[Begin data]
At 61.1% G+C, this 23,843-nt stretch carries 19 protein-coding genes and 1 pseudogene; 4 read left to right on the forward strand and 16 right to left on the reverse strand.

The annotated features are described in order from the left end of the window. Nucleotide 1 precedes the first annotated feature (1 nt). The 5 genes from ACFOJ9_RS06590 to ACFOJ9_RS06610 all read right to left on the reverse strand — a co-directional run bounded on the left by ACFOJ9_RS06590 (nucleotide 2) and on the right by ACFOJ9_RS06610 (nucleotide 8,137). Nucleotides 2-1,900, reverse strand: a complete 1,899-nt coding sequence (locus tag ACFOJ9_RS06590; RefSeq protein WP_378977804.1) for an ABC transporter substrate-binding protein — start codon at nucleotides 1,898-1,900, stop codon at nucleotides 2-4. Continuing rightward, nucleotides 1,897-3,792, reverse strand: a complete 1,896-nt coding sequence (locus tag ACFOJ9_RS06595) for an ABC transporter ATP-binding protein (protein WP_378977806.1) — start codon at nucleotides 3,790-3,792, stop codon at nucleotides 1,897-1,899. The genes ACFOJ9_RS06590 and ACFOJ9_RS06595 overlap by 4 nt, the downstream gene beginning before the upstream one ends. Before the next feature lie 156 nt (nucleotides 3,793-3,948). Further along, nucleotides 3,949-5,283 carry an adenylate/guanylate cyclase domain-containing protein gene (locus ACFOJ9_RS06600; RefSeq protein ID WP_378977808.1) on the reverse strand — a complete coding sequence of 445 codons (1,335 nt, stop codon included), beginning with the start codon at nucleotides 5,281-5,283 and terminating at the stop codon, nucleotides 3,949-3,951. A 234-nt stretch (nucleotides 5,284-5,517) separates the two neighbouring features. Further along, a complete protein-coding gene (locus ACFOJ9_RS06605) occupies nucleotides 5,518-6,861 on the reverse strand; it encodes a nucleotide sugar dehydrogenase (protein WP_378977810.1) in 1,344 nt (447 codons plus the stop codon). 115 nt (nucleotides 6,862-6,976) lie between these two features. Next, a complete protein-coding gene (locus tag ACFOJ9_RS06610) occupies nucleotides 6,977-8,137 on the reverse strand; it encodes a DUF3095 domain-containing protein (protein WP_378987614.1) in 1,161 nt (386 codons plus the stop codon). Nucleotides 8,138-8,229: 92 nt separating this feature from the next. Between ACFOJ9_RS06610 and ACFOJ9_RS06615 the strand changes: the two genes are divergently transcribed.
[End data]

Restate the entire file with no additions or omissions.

At 61.1% G+C, this 23,843-nt stretch carries 19 protein-coding genes and 1 pseudogene; 4 read left to right on the forward strand and 16 right to left on the reverse strand.

The annotated features are described in order from the left end of the window. Nucleotide 1 precedes the first annotated feature (1 nt). The 5 genes from ACFOJ9_RS06590 to ACFOJ9_RS06610 all read right to left on the reverse strand — a co-directional run bounded on the left by ACFOJ9_RS06590 (nucleotide 2) and on the right by ACFOJ9_RS06610 (nucleotide 8,137). Nucleotides 2-1,900, reverse strand: a complete 1,899-nt coding sequence (locus tag ACFOJ9_RS06590; RefSeq protein WP_378977804.1) for an ABC transporter substrate-binding protein — start codon at nucleotides 1,898-1,900, stop codon at nucleotides 2-4. Continuing rightward, nucleotides 1,897-3,792, reverse strand: a complete 1,896-nt coding sequence (locus tag ACFOJ9_RS06595) for an ABC transporter ATP-binding protein (protein WP_378977806.1) — start codon at nucleotides 3,790-3,792, stop codon at nucleotides 1,897-1,899. The genes ACFOJ9_RS06590 and ACFOJ9_RS06595 overlap by 4 nt, the downstream gene beginning before the upstream one ends. Before the next feature lie 156 nt (nucleotides 3,793-3,948). Further along, nucleotides 3,949-5,283 carry an adenylate/guanylate cyclase domain-containing protein gene (locus ACFOJ9_RS06600; RefSeq protein ID WP_378977808.1) on the reverse strand — a complete coding sequence of 445 codons (1,335 nt, stop codon included), beginning with the start codon at nucleotides 5,281-5,283 and terminating at the stop codon, nucleotides 3,949-3,951. A 234-nt stretch (nucleotides 5,284-5,517) separates the two neighbouring features. Further along, a complete protein-coding gene (locus ACFOJ9_RS06605) occupies nucleotides 5,518-6,861 on the reverse strand; it encodes a nucleotide sugar dehydrogenase (protein WP_378977810.1) in 1,344 nt (447 codons plus the stop codon). 115 nt (nucleotides 6,862-6,976) lie between these two features. Next, a complete protein-coding gene (locus tag ACFOJ9_RS06610) occupies nucleotides 6,977-8,137 on the reverse strand; it encodes a DUF3095 domain-containing protein (protein WP_378987614.1) in 1,161 nt (386 codons plus the stop codon). Nucleotides 8,138-8,229: 92 nt separating this feature from the next. Between ACFOJ9_RS06610 and ACFOJ9_RS06615 the strand changes: the two genes are divergently transcribed.